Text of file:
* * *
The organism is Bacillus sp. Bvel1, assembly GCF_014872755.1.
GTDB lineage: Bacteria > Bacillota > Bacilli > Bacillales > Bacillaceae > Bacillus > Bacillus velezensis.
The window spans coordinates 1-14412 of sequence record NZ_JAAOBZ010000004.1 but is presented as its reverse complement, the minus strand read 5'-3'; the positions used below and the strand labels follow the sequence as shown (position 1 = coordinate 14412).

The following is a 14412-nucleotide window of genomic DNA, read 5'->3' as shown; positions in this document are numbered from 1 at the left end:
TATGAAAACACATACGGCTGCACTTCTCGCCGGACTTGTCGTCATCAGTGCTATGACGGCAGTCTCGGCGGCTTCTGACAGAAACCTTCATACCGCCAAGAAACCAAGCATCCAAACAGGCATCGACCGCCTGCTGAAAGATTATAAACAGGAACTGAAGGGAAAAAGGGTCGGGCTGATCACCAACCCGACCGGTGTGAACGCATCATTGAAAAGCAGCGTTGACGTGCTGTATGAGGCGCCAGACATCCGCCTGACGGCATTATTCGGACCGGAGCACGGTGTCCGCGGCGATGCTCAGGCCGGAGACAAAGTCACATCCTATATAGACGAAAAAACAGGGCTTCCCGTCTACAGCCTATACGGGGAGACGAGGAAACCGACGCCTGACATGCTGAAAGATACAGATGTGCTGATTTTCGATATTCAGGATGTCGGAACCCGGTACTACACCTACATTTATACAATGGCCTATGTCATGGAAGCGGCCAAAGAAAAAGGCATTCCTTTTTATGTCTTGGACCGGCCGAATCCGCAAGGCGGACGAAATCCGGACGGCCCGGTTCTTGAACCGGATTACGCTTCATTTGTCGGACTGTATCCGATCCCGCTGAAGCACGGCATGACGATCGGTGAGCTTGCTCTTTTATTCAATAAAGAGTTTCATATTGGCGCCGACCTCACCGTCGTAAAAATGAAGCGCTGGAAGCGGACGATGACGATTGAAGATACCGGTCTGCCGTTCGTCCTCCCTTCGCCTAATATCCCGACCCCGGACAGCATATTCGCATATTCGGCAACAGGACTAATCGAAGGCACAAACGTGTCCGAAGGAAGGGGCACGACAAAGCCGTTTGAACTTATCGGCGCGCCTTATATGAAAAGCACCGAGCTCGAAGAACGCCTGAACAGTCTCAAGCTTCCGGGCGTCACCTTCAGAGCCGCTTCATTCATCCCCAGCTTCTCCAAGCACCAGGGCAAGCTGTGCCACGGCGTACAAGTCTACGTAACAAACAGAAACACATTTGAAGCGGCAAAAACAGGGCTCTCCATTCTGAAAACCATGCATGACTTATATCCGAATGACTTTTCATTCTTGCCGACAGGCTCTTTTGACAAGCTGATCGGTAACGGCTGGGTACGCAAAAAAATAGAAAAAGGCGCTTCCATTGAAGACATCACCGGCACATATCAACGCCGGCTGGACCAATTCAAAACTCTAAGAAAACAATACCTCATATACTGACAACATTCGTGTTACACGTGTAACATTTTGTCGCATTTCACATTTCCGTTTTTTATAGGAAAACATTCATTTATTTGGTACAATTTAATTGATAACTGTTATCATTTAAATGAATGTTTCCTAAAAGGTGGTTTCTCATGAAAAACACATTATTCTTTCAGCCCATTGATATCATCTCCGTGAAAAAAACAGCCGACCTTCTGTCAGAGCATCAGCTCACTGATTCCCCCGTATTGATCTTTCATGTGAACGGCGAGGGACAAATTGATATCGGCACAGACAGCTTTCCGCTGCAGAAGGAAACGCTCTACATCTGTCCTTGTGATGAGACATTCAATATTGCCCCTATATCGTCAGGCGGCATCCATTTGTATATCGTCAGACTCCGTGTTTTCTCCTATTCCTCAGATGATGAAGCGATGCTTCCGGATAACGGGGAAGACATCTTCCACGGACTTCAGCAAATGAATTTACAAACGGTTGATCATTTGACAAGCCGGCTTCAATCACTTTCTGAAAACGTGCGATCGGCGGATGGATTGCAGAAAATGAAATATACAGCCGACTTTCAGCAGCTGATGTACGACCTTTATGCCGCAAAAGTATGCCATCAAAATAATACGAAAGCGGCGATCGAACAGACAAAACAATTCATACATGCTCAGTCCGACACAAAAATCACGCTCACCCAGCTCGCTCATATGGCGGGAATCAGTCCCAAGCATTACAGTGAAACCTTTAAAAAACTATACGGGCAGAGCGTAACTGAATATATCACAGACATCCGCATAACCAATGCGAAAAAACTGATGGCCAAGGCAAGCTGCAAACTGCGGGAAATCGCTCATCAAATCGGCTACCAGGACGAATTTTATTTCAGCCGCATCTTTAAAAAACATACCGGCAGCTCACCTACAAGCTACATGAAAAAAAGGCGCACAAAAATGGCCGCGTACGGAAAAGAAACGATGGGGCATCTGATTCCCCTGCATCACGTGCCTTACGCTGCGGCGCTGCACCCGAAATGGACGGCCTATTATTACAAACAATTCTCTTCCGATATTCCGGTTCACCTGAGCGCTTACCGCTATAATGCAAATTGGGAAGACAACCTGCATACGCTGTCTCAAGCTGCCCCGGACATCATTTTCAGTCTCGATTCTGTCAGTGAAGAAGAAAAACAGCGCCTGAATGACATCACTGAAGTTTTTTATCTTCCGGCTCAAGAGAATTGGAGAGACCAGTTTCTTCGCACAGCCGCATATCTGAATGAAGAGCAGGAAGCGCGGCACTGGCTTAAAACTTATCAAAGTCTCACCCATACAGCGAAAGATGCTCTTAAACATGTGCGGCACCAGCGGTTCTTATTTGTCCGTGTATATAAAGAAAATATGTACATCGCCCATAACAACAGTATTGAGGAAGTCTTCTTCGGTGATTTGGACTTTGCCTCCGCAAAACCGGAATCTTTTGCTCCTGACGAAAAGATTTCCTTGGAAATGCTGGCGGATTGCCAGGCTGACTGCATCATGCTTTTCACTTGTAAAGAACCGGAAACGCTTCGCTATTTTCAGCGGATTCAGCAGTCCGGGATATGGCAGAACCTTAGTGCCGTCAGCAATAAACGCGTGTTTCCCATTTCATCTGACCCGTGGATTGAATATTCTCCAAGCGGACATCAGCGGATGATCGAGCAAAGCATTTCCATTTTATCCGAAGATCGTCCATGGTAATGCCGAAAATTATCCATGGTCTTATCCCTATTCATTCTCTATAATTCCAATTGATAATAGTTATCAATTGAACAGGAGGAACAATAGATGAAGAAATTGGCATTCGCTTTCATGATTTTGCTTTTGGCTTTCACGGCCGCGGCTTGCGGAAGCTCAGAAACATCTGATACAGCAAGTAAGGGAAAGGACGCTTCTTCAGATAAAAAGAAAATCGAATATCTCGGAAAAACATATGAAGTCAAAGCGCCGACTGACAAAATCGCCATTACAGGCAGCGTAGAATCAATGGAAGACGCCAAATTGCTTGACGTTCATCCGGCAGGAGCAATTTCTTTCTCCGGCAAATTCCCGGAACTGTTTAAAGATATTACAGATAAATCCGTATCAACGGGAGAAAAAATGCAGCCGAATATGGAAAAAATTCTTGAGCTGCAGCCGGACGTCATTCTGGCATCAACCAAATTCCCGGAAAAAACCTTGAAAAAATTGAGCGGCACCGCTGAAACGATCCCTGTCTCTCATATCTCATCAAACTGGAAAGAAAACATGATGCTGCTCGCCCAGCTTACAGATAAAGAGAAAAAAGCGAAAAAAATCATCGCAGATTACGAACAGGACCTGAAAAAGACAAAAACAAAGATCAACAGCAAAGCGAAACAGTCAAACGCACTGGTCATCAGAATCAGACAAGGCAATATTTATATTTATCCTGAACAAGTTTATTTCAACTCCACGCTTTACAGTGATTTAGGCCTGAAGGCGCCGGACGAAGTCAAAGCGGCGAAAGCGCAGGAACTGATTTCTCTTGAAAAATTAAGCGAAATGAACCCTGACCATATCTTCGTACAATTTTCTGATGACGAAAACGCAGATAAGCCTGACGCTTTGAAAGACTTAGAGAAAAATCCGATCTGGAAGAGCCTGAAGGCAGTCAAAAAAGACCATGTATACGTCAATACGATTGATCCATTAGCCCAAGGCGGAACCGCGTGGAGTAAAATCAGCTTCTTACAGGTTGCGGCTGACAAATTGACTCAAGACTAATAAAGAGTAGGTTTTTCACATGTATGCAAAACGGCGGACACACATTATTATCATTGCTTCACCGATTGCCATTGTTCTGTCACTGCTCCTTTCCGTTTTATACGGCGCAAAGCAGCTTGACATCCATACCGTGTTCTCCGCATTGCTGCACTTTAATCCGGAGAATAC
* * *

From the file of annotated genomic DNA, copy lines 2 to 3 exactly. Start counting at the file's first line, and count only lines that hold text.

GTDB lineage: Bacteria > Bacillota > Bacilli > Bacillales > Bacillaceae > Bacillus > Bacillus velezensis.
The window spans coordinates 1-14412 of sequence record NZ_JAAOBZ010000004.1 but is presented as its reverse complement, the minus strand read 5'-3'; the positions used below and the strand labels follow the sequence as shown (position 1 = coordinate 14412).